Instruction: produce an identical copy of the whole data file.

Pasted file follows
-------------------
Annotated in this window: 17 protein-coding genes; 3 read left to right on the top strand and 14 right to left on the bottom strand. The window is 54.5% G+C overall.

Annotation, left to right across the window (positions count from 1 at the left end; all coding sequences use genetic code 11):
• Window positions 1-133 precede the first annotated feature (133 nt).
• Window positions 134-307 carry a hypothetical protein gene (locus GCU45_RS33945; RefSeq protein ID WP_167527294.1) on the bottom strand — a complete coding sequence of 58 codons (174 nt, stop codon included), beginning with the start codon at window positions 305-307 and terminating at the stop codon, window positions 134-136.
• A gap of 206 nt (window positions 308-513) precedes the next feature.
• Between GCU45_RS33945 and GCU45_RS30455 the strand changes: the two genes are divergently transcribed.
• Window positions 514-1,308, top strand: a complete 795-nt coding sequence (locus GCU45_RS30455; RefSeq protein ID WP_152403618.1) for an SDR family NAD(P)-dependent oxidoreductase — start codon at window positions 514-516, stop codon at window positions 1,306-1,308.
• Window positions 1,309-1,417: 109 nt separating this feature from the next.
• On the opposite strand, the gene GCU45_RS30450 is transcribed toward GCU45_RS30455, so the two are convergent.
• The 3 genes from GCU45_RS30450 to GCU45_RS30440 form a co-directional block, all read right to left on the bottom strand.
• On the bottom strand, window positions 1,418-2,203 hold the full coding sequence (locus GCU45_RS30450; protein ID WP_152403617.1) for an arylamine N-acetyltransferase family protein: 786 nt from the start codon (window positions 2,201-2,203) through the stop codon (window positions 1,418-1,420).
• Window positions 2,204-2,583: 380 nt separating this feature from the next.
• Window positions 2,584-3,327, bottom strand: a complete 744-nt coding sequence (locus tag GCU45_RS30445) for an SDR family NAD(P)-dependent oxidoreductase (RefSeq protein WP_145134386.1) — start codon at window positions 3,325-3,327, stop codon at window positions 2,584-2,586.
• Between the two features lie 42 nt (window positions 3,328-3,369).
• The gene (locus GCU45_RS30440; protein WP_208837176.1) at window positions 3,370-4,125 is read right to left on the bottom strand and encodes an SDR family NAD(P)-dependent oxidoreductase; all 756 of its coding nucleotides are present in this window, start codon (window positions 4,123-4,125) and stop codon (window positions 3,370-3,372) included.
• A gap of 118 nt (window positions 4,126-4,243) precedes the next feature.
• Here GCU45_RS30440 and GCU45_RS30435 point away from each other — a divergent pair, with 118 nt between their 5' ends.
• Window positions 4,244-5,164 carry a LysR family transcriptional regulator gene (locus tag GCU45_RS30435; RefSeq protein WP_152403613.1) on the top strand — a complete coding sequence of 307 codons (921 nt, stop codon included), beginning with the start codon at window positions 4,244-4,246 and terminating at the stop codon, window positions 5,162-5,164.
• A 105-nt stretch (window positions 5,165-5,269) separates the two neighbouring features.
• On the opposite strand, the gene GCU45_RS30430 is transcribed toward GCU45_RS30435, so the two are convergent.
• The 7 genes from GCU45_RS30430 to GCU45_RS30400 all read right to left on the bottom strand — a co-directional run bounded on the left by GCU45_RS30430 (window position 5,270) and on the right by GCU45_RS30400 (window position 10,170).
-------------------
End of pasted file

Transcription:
Annotated in this window: 17 protein-coding genes; 3 read left to right on the top strand and 14 right to left on the bottom strand. The window is 54.5% G+C overall.

Annotation, left to right across the window (positions count from 1 at the left end; all coding sequences use genetic code 11):
• Window positions 1-133 precede the first annotated feature (133 nt).
• Window positions 134-307 carry a hypothetical protein gene (locus GCU45_RS33945; RefSeq protein ID WP_167527294.1) on the bottom strand — a complete coding sequence of 58 codons (174 nt, stop codon included), beginning with the start codon at window positions 305-307 and terminating at the stop codon, window positions 134-136.
• A gap of 206 nt (window positions 308-513) precedes the next feature.
• Between GCU45_RS33945 and GCU45_RS30455 the strand changes: the two genes are divergently transcribed.
• Window positions 514-1,308, top strand: a complete 795-nt coding sequence (locus GCU45_RS30455; RefSeq protein ID WP_152403618.1) for an SDR family NAD(P)-dependent oxidoreductase — start codon at window positions 514-516, stop codon at window positions 1,306-1,308.
• Window positions 1,309-1,417: 109 nt separating this feature from the next.
• On the opposite strand, the gene GCU45_RS30450 is transcribed toward GCU45_RS30455, so the two are convergent.
• The 3 genes from GCU45_RS30450 to GCU45_RS30440 form a co-directional block, all read right to left on the bottom strand.
• On the bottom strand, window positions 1,418-2,203 hold the full coding sequence (locus GCU45_RS30450; protein ID WP_152403617.1) for an arylamine N-acetyltransferase family protein: 786 nt from the start codon (window positions 2,201-2,203) through the stop codon (window positions 1,418-1,420).
• Window positions 2,204-2,583: 380 nt separating this feature from the next.
• Window positions 2,584-3,327, bottom strand: a complete 744-nt coding sequence (locus tag GCU45_RS30445) for an SDR family NAD(P)-dependent oxidoreductase (RefSeq protein WP_145134386.1) — start codon at window positions 3,325-3,327, stop codon at window positions 2,584-2,586.
• Between the two features lie 42 nt (window positions 3,328-3,369).
• The gene (locus GCU45_RS30440; protein WP_208837176.1) at window positions 3,370-4,125 is read right to left on the bottom strand and encodes an SDR family NAD(P)-dependent oxidoreductase; all 756 of its coding nucleotides are present in this window, start codon (window positions 4,123-4,125) and stop codon (window positions 3,370-3,372) included.
• A gap of 118 nt (window positions 4,126-4,243) precedes the next feature.
• Here GCU45_RS30440 and GCU45_RS30435 point away from each other — a divergent pair, with 118 nt between their 5' ends.
• Window positions 4,244-5,164 carry a LysR family transcriptional regulator gene (locus tag GCU45_RS30435; RefSeq protein WP_152403613.1) on the top strand — a complete coding sequence of 307 codons (921 nt, stop codon included), beginning with the start codon at window positions 4,244-4,246 and terminating at the stop codon, window positions 5,162-5,164.
• A 105-nt stretch (window positions 5,165-5,269) separates the two neighbouring features.
• On the opposite strand, the gene GCU45_RS30430 is transcribed toward GCU45_RS30435, so the two are convergent.
• The 7 genes from GCU45_RS30430 to GCU45_RS30400 all read right to left on the bottom strand — a co-directional run bounded on the left by GCU45_RS30430 (window position 5,270) and on the right by GCU45_RS30400 (window position 10,170).